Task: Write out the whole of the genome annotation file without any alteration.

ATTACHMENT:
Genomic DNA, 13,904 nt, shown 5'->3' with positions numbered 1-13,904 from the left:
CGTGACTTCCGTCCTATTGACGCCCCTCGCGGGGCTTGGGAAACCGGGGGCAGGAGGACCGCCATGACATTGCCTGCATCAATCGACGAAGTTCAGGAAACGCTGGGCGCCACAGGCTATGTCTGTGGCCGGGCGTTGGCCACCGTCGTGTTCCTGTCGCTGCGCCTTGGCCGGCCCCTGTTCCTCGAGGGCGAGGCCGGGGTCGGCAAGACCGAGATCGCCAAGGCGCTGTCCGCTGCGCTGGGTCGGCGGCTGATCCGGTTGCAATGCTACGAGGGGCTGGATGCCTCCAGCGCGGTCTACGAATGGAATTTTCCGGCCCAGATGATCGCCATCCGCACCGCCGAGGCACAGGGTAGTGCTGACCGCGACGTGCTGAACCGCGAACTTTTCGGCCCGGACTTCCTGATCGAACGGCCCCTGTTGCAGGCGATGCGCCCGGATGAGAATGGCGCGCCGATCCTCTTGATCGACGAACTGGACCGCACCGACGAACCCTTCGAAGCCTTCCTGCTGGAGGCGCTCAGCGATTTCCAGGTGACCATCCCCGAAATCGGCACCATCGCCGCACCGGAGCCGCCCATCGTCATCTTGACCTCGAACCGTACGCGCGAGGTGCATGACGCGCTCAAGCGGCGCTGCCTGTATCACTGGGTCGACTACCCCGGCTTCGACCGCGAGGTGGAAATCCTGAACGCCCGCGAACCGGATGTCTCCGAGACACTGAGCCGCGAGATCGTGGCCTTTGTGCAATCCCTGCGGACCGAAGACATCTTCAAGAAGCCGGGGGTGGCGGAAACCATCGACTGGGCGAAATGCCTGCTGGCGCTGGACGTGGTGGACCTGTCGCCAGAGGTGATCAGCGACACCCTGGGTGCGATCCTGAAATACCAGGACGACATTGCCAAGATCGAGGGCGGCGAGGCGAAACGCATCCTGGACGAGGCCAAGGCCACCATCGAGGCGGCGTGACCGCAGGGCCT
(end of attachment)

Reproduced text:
Genomic DNA, 13,904 nt, shown 5'->3' with positions numbered 1-13,904 from the left:
CGTGACTTCCGTCCTATTGACGCCCCTCGCGGGGCTTGGGAAACCGGGGGCAGGAGGACCGCCATGACATTGCCTGCATCAATCGACGAAGTTCAGGAAACGCTGGGCGCCACAGGCTATGTCTGTGGCCGGGCGTTGGCCACCGTCGTGTTCCTGTCGCTGCGCCTTGGCCGGCCCCTGTTCCTCGAGGGCGAGGCCGGGGTCGGCAAGACCGAGATCGCCAAGGCGCTGTCCGCTGCGCTGGGTCGGCGGCTGATCCGGTTGCAATGCTACGAGGGGCTGGATGCCTCCAGCGCGGTCTACGAATGGAATTTTCCGGCCCAGATGATCGCCATCCGCACCGCCGAGGCACAGGGTAGTGCTGACCGCGACGTGCTGAACCGCGAACTTTTCGGCCCGGACTTCCTGATCGAACGGCCCCTGTTGCAGGCGATGCGCCCGGATGAGAATGGCGCGCCGATCCTCTTGATCGACGAACTGGACCGCACCGACGAACCCTTCGAAGCCTTCCTGCTGGAGGCGCTCAGCGATTTCCAGGTGACCATCCCCGAAATCGGCACCATCGCCGCACCGGAGCCGCCCATCGTCATCTTGACCTCGAACCGTACGCGCGAGGTGCATGACGCGCTCAAGCGGCGCTGCCTGTATCACTGGGTCGACTACCCCGGCTTCGACCGCGAGGTGGAAATCCTGAACGCCCGCGAACCGGATGTCTCCGAGACACTGAGCCGCGAGATCGTGGCCTTTGTGCAATCCCTGCGGACCGAAGACATCTTCAAGAAGCCGGGGGTGGCGGAAACCATCGACTGGGCGAAATGCCTGCTGGCGCTGGACGTGGTGGACCTGTCGCCAGAGGTGATCAGCGACACCCTGGGTGCGATCCTGAAATACCAGGACGACATTGCCAAGATCGAGGGCGGCGAGGCGAAACGCATCCTGGACGAGGCCAAGGCCACCATCGAGGCGGCGTGACCGCAGGGCCT